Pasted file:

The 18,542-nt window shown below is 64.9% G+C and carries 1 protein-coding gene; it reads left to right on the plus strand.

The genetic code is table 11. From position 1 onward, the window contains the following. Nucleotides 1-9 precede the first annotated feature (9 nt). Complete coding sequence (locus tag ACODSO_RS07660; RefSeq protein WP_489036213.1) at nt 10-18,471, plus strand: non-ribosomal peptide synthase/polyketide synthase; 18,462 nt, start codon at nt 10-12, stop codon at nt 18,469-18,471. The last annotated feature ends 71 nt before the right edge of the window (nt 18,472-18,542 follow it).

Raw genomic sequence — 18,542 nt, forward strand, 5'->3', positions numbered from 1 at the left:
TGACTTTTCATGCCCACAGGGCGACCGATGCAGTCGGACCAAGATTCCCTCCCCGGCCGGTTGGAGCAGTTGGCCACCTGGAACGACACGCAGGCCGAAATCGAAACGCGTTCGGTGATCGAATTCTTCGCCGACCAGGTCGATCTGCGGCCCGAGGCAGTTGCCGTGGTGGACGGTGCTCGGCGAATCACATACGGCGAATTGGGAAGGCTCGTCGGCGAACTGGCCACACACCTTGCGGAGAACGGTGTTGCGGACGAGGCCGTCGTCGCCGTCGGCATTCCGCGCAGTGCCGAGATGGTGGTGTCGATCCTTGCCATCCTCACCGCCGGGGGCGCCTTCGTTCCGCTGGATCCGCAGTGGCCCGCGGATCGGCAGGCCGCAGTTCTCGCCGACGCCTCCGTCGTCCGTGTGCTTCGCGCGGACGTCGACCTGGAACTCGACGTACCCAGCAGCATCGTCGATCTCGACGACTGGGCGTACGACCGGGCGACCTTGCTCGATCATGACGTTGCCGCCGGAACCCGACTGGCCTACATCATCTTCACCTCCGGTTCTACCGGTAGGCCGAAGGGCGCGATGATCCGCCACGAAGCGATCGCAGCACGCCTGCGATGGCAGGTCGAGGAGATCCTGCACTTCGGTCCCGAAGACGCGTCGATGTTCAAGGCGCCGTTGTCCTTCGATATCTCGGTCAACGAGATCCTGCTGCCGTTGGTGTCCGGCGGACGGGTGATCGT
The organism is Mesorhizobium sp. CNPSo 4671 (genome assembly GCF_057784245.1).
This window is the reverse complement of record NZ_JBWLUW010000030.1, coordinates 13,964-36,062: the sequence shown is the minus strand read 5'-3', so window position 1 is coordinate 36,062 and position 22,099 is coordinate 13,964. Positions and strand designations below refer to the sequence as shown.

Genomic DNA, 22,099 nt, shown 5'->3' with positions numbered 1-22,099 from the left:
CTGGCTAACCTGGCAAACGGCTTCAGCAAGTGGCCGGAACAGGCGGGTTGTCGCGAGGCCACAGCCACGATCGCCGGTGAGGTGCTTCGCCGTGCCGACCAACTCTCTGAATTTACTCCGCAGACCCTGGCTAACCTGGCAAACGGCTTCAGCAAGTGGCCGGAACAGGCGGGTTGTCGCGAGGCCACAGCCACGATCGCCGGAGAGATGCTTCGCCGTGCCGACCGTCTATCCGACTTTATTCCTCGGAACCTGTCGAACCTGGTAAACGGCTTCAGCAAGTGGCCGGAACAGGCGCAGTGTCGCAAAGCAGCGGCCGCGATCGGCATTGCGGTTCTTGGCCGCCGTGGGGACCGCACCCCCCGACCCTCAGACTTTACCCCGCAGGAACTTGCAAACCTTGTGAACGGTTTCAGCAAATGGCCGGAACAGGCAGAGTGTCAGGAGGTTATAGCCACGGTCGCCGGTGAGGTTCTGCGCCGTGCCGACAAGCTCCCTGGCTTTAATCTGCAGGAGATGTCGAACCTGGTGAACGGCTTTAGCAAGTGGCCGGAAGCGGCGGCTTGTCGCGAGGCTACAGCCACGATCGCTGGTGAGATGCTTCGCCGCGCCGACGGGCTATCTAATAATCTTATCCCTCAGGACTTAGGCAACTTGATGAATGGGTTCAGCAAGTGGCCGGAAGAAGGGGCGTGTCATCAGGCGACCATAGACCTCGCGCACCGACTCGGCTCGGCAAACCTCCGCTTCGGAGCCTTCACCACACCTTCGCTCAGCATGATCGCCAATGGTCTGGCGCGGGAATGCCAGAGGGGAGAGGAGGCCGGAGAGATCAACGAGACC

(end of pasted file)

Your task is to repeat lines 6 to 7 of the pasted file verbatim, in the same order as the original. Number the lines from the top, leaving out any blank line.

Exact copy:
This window is the reverse complement of record NZ_JBWLUW010000030.1, coordinates 13,964-36,062: the sequence shown is the minus strand read 5'-3', so window position 1 is coordinate 36,062 and position 22,099 is coordinate 13,964. Positions and strand designations below refer to the sequence as shown.

Genomic DNA, 22,099 nt, shown 5'->3' with positions numbered 1-22,099 from the left: